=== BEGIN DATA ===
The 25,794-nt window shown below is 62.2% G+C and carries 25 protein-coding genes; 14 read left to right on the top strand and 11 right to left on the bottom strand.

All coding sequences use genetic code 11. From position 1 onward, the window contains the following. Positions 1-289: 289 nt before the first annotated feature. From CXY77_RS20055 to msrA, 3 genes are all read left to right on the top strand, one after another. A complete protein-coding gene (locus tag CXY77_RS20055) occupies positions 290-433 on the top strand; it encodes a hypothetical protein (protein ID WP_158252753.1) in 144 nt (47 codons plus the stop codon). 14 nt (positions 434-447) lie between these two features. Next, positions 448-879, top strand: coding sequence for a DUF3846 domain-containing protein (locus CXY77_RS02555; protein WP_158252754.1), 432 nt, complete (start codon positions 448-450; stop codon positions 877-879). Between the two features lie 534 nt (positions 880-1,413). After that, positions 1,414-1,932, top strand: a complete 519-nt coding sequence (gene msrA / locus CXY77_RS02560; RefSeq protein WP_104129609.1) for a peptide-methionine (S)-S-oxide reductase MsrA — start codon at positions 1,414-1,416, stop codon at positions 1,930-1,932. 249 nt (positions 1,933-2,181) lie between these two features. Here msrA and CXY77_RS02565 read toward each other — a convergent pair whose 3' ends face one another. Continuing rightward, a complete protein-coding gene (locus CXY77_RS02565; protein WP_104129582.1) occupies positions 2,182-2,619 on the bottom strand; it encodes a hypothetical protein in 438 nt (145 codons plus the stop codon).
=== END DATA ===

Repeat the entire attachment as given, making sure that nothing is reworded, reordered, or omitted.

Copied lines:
The 25,794-nt window shown below is 62.2% G+C and carries 25 protein-coding genes; 14 read left to right on the top strand and 11 right to left on the bottom strand.

All coding sequences use genetic code 11. From position 1 onward, the window contains the following. Positions 1-289: 289 nt before the first annotated feature. From CXY77_RS20055 to msrA, 3 genes are all read left to right on the top strand, one after another. A complete protein-coding gene (locus tag CXY77_RS20055) occupies positions 290-433 on the top strand; it encodes a hypothetical protein (protein ID WP_158252753.1) in 144 nt (47 codons plus the stop codon). 14 nt (positions 434-447) lie between these two features. Next, positions 448-879, top strand: coding sequence for a DUF3846 domain-containing protein (locus CXY77_RS02555; protein WP_158252754.1), 432 nt, complete (start codon positions 448-450; stop codon positions 877-879). Between the two features lie 534 nt (positions 880-1,413). After that, positions 1,414-1,932, top strand: a complete 519-nt coding sequence (gene msrA / locus CXY77_RS02560; RefSeq protein WP_104129609.1) for a peptide-methionine (S)-S-oxide reductase MsrA — start codon at positions 1,414-1,416, stop codon at positions 1,930-1,932. 249 nt (positions 1,933-2,181) lie between these two features. Here msrA and CXY77_RS02565 read toward each other — a convergent pair whose 3' ends face one another. Continuing rightward, a complete protein-coding gene (locus CXY77_RS02565; protein WP_104129582.1) occupies positions 2,182-2,619 on the bottom strand; it encodes a hypothetical protein in 438 nt (145 codons plus the stop codon).